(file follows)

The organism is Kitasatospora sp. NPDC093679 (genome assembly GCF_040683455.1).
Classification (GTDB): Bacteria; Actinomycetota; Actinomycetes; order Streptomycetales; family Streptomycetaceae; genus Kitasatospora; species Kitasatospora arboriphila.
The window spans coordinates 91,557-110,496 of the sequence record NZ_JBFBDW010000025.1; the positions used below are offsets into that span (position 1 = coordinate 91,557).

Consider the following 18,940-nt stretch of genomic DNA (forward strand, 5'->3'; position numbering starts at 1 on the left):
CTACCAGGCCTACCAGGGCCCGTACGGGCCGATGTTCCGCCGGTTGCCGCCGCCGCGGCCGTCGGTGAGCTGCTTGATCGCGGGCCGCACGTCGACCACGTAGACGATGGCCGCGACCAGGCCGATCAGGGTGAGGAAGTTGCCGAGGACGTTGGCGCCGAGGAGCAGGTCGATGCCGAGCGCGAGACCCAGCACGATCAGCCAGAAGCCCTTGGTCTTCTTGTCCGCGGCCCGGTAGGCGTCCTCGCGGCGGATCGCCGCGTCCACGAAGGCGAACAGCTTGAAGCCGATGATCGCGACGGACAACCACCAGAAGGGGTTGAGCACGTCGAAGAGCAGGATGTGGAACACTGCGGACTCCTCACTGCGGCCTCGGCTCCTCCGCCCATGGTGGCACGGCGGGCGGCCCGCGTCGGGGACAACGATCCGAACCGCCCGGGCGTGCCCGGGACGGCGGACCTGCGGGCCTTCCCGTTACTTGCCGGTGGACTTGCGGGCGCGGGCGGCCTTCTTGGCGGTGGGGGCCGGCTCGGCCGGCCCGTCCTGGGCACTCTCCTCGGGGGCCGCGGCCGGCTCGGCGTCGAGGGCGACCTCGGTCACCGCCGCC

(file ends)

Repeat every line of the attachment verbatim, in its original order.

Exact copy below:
The organism is Kitasatospora sp. NPDC093679 (genome assembly GCF_040683455.1).
Classification (GTDB): Bacteria; Actinomycetota; Actinomycetes; order Streptomycetales; family Streptomycetaceae; genus Kitasatospora; species Kitasatospora arboriphila.
The window spans coordinates 91,557-110,496 of the sequence record NZ_JBFBDW010000025.1; the positions used below are offsets into that span (position 1 = coordinate 91,557).

Consider the following 18,940-nt stretch of genomic DNA (forward strand, 5'->3'; position numbering starts at 1 on the left):
CTACCAGGCCTACCAGGGCCCGTACGGGCCGATGTTCCGCCGGTTGCCGCCGCCGCGGCCGTCGGTGAGCTGCTTGATCGCGGGCCGCACGTCGACCACGTAGACGATGGCCGCGACCAGGCCGATCAGGGTGAGGAAGTTGCCGAGGACGTTGGCGCCGAGGAGCAGGTCGATGCCGAGCGCGAGACCCAGCACGATCAGCCAGAAGCCCTTGGTCTTCTTGTCCGCGGCCCGGTAGGCGTCCTCGCGGCGGATCGCCGCGTCCACGAAGGCGAACAGCTTGAAGCCGATGATCGCGACGGACAACCACCAGAAGGGGTTGAGCACGTCGAAGAGCAGGATGTGGAACACTGCGGACTCCTCACTGCGGCCTCGGCTCCTCCGCCCATGGTGGCACGGCGGGCGGCCCGCGTCGGGGACAACGATCCGAACCGCCCGGGCGTGCCCGGGACGGCGGACCTGCGGGCCTTCCCGTTACTTGCCGGTGGACTTGCGGGCGCGGGCGGCCTTCTTGGCGGTGGGGGCCGGCTCGGCCGGCCCGTCCTGGGCACTCTCCTCGGGGGCCGCGGCCGGCTCGGCGTCGAGGGCGACCTCGGTCACCGCCGCC